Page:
The Itchy Reason You Should Think Twice Before Adding A Bird Bath To Your Yard

Bird baths are one of the best ways to attract birds to your yard. Even birds who prefer eating bugs to the sunflower seeds in your feeder may be interested in drinking fresh water or taking a bath. Hot weather is the best time to see birds using your bird bath, but it's also primetime for another flying creature: mosquitoes. They may also be making use of your bird bath.

Adult female mosquitoes bite humans and animals alike and drain the blood that they need to make their eggs. Then, they will look for standing water to lay them in. The shallow, unmoving water that your local birds love is the perfect option for mosquito eggs. Without preventative measures, your bird bath may be breeding generations of new mosquitoes all summer long.

Not all bird baths breed mosquitoes, but preventing them will take a little more effort. Read on to see if you want to put in the work to have a clean, mosquito-free bird bath in your yard.

Add a water feature to your bird bath

Mosquitoes need still water for their eggs and larvae. For many people a shallow bowl of water is all a bird bath is — but it doesn't have to be. If you're willing to make your bird bath a little more elaborate, however, there are a few options that you can add to bird bath to make it less appealing to mosquitoes.

Theoretically, you can just put a hose into your bird bath and let it slowly drip water in all day. This would make it unappealing to mosquitoes, but you will end up wasting a lot of water. Instead, you can consider an attractive fountain that floats in the middle of your bird bath. Another option is something called a water wiggler, which, while less flashy, will also move the water enough to keep it from being a good place for mosquito eggs.

Some may worry that these water features will deter birds, but in actuality, they are attracted to moving water. Your backyard regulars already know where the bird baths are, but birds flying overhead are far more likely to hear moving water or see your fountain than notice a stagnant bowl of water.

Clean it regularly

Many bird bath owners only replenish their bird bath when the water evaporates, but to have a properly maintained and mosquito-free bath, you'll need to clean it far more often.

It takes about a week for eggs laid in your birdbath to fly away as mosquitoes. If you clean your bird bath regularly, you disrupt that life cycle, keeping the larvae from becoming mosquitoes. A good start is to dump out the water every morning and replace it with fresh water — but that may not be enough long-term. Periodically, you should either spray it with a hose or scrub the whole thing with baking soda, lemon juice, or vinegar.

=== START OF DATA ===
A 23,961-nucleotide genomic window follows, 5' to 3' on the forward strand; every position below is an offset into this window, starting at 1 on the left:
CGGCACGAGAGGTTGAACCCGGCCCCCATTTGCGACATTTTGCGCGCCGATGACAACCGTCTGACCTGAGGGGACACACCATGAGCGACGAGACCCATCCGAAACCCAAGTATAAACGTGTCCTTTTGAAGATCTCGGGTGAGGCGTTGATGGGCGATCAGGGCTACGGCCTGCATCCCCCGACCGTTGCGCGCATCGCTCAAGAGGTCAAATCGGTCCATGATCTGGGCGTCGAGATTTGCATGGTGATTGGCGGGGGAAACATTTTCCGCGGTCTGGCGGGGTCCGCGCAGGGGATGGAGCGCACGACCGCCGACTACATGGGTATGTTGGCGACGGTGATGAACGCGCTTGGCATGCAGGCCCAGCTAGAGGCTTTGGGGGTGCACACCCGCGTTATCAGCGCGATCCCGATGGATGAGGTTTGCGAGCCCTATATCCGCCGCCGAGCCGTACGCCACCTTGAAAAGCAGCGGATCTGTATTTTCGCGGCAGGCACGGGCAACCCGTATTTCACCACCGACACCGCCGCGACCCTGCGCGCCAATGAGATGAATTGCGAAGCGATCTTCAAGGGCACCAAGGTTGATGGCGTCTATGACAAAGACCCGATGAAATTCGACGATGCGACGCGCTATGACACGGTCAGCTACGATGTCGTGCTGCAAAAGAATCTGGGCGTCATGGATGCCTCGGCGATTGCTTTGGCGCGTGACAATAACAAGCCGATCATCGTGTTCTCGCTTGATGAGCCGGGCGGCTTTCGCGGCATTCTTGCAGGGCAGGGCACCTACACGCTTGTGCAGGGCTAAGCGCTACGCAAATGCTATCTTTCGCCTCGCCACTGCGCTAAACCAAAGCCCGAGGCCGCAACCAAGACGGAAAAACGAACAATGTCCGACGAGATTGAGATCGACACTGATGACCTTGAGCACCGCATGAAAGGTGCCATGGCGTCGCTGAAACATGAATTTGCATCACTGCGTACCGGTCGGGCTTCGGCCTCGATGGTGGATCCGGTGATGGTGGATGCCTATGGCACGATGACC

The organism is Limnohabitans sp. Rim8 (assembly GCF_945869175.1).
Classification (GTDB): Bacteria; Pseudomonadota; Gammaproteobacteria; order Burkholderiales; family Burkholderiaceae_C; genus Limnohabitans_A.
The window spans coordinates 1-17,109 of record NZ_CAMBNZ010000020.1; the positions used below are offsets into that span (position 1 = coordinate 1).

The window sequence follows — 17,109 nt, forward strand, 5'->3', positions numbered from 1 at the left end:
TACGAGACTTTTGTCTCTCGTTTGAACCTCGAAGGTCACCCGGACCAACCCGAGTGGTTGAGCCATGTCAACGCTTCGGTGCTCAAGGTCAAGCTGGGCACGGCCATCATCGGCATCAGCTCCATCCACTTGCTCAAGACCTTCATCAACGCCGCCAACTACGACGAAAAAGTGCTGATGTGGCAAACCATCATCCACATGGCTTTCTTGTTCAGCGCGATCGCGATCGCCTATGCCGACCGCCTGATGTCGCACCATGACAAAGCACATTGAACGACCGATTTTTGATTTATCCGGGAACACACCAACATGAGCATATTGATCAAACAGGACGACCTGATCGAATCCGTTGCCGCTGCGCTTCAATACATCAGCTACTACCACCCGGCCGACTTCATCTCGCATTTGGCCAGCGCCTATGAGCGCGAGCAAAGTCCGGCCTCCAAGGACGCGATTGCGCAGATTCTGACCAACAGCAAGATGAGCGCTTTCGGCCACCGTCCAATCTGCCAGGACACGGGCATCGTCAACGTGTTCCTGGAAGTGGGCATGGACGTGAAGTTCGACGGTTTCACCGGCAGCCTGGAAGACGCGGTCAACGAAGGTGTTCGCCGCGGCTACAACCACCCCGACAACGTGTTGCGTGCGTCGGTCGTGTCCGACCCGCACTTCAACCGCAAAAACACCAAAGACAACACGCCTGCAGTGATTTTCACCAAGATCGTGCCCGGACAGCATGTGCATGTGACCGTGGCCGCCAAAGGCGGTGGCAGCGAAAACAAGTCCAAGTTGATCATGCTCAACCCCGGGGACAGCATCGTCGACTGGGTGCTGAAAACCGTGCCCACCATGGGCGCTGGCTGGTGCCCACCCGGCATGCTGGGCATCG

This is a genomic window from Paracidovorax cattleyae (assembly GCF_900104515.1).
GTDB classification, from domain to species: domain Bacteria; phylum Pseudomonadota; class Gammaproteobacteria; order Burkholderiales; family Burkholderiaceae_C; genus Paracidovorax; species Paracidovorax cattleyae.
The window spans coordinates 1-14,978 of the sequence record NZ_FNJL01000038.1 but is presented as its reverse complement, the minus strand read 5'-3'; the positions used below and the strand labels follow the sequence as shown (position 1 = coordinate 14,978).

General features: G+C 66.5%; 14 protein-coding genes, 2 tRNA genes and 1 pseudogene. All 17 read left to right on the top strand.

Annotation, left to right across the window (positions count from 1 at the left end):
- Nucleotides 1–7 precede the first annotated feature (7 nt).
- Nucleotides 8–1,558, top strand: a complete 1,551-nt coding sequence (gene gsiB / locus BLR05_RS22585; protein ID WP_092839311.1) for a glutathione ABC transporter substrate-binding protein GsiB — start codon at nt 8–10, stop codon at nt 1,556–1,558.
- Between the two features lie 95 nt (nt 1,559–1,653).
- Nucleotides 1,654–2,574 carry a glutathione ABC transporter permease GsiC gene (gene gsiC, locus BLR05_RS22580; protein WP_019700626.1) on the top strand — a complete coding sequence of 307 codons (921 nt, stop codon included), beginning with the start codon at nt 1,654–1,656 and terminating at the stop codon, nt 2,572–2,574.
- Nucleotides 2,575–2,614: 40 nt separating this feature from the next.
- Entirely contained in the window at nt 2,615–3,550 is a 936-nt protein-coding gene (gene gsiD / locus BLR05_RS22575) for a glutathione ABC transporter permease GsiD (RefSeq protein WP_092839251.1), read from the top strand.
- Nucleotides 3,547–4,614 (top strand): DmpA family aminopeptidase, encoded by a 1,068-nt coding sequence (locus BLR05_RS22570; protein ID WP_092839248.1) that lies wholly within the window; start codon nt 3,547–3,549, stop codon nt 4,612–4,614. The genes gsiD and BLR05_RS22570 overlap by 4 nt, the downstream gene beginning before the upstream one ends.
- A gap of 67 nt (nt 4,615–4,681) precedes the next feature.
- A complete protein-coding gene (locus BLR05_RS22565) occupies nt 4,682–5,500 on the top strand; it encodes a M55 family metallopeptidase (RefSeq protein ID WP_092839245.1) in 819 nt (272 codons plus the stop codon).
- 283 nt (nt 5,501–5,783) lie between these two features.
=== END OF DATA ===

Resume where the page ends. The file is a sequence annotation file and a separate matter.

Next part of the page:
Even without mosquitoes, this is a good policy. Birds who bathe in your bath may drop feathers or waste into the water, so even without mosquitoes leaving water in bird baths for too long can get pretty gross. A dirty bird bath isn't good for birds to drink out of, so it's likely to attract less birds (and more mosquitoes).

Using mosquito dunks

Another option for keeping bird baths and other standing water on your property from breeding mosquitoes is a kind of bacteria called Bacillus thuringiensis (Bt). It is possible and relatively simple to add a small amount of this to the water in your bird bath to kill larvae, but according to naturalist Doug Hitchcox in an interview with Portland Press Herald, that may not be your best option. Using this bacteria in your bird bath may seem like the simplest way of getting mosquitoes out, it might have the unintended consequence of attracting less birds to your yard. Assuming you have your bird bath to make your yard interesting and attractive to birds, that could be a problem.

The strain of Bt that kills mosquitoes also kills gnats and black flies. While most wouldn't mind the idea of a few less flies on their property, your birds may miss them. Black flies are particularly valuable to birds as a food source for their babies, so eliminating them may reduce the number of birds interested in your yard.

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